The kicker is when you finally object to a witness' testimony and present the evidence that wins the case. You can tell when it's won, you can tell, because the background music drops, Phoenix yells OBJECTION! and in the first title, this beauty plays:
Yeah! You can't freaking handle the truth! That's the sound of me punching a hole through my mum's plasterboard wall.
You think it's won, right? The games themselves are case closed.
HOLD IT. Frankly, I feel like a perfunctory job has been done with this port, as if Capcom's suits just realised their kid were something that they could make a buck out of if they trotted it out in one of those gross American pageants where the kids get eyelash implants. The three games strut around on iOS without much of a problem, but sometimes the animations seem slow and the HD makeover takes away the blocky charm Phoenix Wright had on DS while adding a weird delay between when you press buttons and something happening. Sometimes you can upturn your iPhone portrait-wise to make the magenta hunk Edgeworth tiny. Only no one wants to make Edgeworth tiny, because as my fellow journalist Phillippa Warr says, objectifying Edgeworth's objections is one of our favourite things.
Oddly, the only eyelash implant they put on Phoenix Wright Trilogy was the 'Everyone Object' doohickey, which is a free thing that comes with the app that is supposed to allow you to customise an 'objection' animation with your own personalised message. You can then post this to Twitter or email it to your unsuspecting objectee. I had a merry time with it because I love to tweet absolute rubbish, and this is a pointless kitsch-crutch made just for that purpose.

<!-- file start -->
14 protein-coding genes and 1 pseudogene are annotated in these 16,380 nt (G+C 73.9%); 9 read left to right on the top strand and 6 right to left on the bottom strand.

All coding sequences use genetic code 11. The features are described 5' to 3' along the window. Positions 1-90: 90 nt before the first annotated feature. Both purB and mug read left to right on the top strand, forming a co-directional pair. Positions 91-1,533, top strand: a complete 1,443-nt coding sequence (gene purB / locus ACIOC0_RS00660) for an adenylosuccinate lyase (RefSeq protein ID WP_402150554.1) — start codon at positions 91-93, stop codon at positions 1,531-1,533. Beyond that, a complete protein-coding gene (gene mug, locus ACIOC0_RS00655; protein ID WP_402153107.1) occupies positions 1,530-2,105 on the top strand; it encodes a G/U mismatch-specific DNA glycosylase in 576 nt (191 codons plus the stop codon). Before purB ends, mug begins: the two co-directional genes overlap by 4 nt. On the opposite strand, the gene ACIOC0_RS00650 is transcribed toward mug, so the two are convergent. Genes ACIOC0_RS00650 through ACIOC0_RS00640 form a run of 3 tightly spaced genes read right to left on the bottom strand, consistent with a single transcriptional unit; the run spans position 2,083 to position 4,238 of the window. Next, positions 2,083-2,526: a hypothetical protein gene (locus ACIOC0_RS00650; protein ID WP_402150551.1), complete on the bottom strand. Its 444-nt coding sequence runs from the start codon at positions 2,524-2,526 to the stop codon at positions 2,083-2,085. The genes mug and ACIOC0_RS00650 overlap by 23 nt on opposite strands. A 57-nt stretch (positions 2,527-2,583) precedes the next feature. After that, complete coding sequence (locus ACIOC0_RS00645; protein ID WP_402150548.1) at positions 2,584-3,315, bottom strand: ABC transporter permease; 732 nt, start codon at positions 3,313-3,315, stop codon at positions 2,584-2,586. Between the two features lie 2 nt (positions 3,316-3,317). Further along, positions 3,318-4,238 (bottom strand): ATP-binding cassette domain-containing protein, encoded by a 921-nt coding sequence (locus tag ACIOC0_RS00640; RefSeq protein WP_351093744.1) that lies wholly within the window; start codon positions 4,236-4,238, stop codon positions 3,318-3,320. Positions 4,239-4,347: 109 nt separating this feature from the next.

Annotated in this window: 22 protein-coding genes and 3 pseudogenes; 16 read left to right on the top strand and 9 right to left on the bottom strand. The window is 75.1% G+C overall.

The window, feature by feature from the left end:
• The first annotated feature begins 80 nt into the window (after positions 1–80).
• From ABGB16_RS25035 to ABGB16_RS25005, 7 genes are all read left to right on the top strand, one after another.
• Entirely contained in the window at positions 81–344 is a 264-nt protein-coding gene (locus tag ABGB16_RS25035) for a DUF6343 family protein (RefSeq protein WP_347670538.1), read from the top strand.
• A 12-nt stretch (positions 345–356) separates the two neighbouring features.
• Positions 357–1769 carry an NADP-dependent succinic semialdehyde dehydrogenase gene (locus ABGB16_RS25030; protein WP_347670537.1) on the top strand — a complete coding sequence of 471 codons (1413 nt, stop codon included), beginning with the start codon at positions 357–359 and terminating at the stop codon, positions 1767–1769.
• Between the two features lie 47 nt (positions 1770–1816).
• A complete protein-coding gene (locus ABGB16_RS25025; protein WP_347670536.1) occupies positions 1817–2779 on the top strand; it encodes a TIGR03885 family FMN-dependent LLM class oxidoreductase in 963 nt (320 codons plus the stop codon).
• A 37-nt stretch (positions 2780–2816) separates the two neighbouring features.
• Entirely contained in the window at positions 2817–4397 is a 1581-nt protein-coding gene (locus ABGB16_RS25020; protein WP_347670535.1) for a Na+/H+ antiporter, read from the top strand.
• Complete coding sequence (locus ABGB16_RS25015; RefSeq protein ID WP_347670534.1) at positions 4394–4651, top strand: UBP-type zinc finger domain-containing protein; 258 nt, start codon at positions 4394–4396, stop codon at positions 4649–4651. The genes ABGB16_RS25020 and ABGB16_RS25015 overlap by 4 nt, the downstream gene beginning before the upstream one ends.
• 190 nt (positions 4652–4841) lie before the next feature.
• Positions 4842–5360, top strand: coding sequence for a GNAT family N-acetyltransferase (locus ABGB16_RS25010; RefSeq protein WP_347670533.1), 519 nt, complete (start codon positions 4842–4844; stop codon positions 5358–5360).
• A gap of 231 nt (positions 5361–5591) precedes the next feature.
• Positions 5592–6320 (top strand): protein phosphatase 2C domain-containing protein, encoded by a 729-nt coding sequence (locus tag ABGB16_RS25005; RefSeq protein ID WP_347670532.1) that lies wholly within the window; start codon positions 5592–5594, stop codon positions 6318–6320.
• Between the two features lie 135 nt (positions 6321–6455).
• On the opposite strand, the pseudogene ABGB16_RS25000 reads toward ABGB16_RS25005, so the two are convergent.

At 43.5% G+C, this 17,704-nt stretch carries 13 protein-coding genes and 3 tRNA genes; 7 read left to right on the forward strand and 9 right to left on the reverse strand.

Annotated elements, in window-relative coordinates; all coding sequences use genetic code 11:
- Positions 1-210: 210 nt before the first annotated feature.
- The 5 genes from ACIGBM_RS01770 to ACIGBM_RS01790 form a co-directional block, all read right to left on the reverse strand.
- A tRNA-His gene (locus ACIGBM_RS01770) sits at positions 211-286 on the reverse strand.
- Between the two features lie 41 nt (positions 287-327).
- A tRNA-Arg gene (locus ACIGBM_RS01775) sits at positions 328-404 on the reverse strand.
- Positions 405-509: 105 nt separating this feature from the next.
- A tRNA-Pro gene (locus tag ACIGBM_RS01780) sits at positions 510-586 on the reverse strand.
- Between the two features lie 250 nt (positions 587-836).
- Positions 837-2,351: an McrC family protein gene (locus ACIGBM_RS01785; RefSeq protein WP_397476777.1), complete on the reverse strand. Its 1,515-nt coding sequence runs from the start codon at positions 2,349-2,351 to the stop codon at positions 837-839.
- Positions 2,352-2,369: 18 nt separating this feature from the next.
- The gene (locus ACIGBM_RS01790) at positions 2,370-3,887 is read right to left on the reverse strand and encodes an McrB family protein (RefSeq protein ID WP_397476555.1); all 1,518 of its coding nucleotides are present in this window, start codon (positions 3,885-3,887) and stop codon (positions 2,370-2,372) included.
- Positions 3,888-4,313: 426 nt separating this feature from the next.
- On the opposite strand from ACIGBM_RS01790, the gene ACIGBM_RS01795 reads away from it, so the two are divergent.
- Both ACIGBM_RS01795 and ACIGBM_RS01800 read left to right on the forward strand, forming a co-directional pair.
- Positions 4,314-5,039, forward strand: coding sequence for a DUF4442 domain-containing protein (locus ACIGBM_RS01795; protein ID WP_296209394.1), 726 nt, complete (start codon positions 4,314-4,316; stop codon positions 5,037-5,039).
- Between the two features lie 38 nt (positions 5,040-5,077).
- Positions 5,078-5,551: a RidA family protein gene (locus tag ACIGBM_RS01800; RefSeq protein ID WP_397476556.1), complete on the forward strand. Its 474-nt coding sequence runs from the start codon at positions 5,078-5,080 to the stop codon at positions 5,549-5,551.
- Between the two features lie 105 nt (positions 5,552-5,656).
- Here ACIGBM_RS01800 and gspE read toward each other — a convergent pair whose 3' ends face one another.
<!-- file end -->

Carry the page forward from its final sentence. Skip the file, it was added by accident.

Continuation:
OBJECTION: sadly, Everyone Object is a little broken. Most of the Object tweets I tried to post weren't actually put up on Twitter half the time, though I admit this is perhaps because I was using words such as 'phallic' and 'undress' and possibly 'Angela Lansbury'. If those are censored words then I'd expect a dialogue box to tell me the tweet hadn't been posted, but every tweet said it had been posted successfully. The only two I did get to post were bad jokes that I was sad to learn were not in animated gif form. Much effort: no gif. At least I got a joke about Phoenix's hair in.
To make my closing argument: equally excellent, these three games are worth buying for a tenner on iOS if you have never played them (or if you have a real need to play them again and your DS makes you sad). They are charming; part of the adventure game genre that everyone likes to pretend is dead, but is just reawakening. They are strong, story-led payoffs, each laden with intrigue and character-based eyebrow-raising. But they had more charm on the DS, they don't have much replayability, and though they're enjoyable in this form, the games suffer from a lack of responseiveness. One pines for the old days when you could excuse a stylus for that sort of behaviour.
But what am I saying? There's so little to lose. You can try the first two chapters out for free. If only for the objection music. I rest my case.